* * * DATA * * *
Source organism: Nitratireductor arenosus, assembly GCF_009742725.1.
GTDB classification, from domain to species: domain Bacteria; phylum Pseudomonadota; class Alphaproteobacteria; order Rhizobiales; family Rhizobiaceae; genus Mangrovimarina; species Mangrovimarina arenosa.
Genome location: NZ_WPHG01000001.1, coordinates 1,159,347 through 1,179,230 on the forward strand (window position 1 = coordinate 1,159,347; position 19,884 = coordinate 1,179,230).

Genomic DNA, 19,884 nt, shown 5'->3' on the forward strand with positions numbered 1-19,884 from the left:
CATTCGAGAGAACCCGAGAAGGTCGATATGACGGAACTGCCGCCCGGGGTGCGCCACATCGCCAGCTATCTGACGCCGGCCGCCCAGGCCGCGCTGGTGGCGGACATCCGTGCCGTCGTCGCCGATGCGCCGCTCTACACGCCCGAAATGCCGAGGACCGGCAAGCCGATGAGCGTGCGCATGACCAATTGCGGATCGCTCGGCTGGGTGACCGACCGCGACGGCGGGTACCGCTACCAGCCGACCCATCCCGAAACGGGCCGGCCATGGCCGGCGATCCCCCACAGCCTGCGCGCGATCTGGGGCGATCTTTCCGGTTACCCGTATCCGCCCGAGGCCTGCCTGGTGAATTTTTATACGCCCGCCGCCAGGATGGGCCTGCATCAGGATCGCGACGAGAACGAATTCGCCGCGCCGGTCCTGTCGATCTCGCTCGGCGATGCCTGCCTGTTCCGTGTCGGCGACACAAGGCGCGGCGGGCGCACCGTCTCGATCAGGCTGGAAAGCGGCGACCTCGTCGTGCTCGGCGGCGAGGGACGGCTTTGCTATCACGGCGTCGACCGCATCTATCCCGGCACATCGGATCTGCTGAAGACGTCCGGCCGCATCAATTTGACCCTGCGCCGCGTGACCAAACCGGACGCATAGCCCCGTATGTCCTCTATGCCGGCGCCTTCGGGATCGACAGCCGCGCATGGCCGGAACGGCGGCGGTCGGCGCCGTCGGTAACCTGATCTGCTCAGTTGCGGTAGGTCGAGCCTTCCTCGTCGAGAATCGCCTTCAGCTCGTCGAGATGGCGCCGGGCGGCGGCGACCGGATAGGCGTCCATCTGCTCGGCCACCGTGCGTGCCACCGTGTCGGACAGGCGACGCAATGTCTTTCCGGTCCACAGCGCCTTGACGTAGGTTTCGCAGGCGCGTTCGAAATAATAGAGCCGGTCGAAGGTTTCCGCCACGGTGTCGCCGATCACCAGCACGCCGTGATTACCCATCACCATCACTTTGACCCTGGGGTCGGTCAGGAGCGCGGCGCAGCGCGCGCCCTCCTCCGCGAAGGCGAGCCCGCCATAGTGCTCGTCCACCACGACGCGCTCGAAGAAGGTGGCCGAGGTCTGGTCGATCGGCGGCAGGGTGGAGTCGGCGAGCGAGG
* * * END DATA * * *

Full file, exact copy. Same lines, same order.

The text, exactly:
Source organism: Nitratireductor arenosus, assembly GCF_009742725.1.
GTDB classification, from domain to species: domain Bacteria; phylum Pseudomonadota; class Alphaproteobacteria; order Rhizobiales; family Rhizobiaceae; genus Mangrovimarina; species Mangrovimarina arenosa.
Genome location: NZ_WPHG01000001.1, coordinates 1,159,347 through 1,179,230 on the forward strand (window position 1 = coordinate 1,159,347; position 19,884 = coordinate 1,179,230).

Genomic DNA, 19,884 nt, shown 5'->3' on the forward strand with positions numbered 1-19,884 from the left:
CATTCGAGAGAACCCGAGAAGGTCGATATGACGGAACTGCCGCCCGGGGTGCGCCACATCGCCAGCTATCTGACGCCGGCCGCCCAGGCCGCGCTGGTGGCGGACATCCGTGCCGTCGTCGCCGATGCGCCGCTCTACACGCCCGAAATGCCGAGGACCGGCAAGCCGATGAGCGTGCGCATGACCAATTGCGGATCGCTCGGCTGGGTGACCGACCGCGACGGCGGGTACCGCTACCAGCCGACCCATCCCGAAACGGGCCGGCCATGGCCGGCGATCCCCCACAGCCTGCGCGCGATCTGGGGCGATCTTTCCGGTTACCCGTATCCGCCCGAGGCCTGCCTGGTGAATTTTTATACGCCCGCCGCCAGGATGGGCCTGCATCAGGATCGCGACGAGAACGAATTCGCCGCGCCGGTCCTGTCGATCTCGCTCGGCGATGCCTGCCTGTTCCGTGTCGGCGACACAAGGCGCGGCGGGCGCACCGTCTCGATCAGGCTGGAAAGCGGCGACCTCGTCGTGCTCGGCGGCGAGGGACGGCTTTGCTATCACGGCGTCGACCGCATCTATCCCGGCACATCGGATCTGCTGAAGACGTCCGGCCGCATCAATTTGACCCTGCGCCGCGTGACCAAACCGGACGCATAGCCCCGTATGTCCTCTATGCCGGCGCCTTCGGGATCGACAGCCGCGCATGGCCGGAACGGCGGCGGTCGGCGCCGTCGGTAACCTGATCTGCTCAGTTGCGGTAGGTCGAGCCTTCCTCGTCGAGAATCGCCTTCAGCTCGTCGAGATGGCGCCGGGCGGCGGCGACCGGATAGGCGTCCATCTGCTCGGCCACCGTGCGTGCCACCGTGTCGGACAGGCGACGCAATGTCTTTCCGGTCCACAGCGCCTTGACGTAGGTTTCGCAGGCGCGTTCGAAATAATAGAGCCGGTCGAAGGTTTCCGCCACGGTGTCGCCGATCACCAGCACGCCGTGATTACCCATCACCATCACTTTGACCCTGGGGTCGGTCAGGAGCGCGGCGCAGCGCGCGCCCTCCTCCGCGAAGGCGAGCCCGCCATAGTGCTCGTCCACCACGACGCGCTCGAAGAAGGTGGCCGAGGTCTGGTCGATCGGCGGCAGGGTGGAGTCGGCGAGCGAGG